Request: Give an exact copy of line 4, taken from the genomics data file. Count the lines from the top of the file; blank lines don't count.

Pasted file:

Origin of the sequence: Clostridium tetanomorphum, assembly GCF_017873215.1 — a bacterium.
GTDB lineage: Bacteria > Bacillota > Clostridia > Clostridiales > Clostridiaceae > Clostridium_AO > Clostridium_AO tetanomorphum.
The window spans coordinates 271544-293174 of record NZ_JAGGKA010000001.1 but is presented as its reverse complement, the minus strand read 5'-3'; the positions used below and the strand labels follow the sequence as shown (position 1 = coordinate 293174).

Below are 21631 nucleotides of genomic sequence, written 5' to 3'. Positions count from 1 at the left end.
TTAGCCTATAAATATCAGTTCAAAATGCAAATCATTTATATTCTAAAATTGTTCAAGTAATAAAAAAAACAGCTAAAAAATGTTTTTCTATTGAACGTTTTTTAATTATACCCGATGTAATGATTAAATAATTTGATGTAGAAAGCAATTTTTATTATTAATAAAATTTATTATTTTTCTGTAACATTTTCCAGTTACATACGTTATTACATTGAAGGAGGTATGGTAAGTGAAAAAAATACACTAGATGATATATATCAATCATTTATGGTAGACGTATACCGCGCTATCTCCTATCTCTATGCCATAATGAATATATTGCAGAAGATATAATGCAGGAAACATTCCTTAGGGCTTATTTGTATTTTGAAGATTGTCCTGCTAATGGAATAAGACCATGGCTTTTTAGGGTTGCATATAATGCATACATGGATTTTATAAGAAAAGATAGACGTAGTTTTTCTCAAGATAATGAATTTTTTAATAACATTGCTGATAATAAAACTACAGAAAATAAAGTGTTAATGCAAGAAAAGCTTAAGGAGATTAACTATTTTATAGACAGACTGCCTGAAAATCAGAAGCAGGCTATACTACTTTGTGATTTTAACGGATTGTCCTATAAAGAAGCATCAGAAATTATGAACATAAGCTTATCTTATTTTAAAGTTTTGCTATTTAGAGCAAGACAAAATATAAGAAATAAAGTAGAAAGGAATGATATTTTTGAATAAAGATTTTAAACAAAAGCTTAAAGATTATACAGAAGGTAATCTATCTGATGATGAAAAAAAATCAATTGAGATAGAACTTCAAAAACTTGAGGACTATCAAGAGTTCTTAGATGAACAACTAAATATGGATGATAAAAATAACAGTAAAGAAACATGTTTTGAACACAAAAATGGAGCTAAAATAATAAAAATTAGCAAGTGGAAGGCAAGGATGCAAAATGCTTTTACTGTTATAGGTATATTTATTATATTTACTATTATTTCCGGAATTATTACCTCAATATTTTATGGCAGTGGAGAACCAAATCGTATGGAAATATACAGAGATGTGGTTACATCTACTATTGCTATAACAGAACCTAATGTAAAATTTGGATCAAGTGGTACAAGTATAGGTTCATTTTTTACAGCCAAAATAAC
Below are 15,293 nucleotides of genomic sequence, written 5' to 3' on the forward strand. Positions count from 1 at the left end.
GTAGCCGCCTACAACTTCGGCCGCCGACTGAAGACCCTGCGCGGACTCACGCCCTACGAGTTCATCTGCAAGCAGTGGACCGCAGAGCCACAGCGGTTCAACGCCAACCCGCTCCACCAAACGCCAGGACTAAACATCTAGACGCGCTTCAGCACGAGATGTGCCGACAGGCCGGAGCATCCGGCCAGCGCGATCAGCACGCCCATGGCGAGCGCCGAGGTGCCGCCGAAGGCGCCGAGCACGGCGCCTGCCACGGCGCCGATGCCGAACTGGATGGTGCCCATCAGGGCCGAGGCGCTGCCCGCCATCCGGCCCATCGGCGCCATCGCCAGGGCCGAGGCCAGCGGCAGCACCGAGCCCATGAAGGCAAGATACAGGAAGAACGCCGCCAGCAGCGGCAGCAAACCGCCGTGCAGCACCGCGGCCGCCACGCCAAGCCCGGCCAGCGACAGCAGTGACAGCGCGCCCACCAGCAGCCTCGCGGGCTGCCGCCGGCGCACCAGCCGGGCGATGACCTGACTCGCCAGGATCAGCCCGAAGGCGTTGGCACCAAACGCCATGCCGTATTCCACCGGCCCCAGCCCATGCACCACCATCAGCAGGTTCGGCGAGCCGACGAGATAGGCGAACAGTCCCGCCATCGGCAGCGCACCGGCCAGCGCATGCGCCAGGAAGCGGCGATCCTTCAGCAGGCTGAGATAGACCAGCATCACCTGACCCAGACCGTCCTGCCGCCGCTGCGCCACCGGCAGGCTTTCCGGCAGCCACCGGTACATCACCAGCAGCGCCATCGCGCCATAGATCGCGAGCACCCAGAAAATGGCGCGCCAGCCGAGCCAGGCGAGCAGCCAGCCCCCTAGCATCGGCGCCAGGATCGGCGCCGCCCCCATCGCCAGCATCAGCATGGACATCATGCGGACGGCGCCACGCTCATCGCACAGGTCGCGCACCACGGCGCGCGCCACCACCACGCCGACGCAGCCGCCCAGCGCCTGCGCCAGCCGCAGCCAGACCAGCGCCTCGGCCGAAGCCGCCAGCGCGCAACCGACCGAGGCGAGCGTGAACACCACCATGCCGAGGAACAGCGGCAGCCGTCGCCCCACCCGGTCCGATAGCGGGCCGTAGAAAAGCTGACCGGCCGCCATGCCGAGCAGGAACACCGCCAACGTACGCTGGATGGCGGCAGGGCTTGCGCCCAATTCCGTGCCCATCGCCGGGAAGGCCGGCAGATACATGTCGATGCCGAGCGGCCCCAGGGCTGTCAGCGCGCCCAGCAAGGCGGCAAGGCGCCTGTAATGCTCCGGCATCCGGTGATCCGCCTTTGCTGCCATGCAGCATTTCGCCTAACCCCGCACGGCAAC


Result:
Below are 21631 nucleotides of genomic sequence, written 5' to 3'. Positions count from 1 at the left end.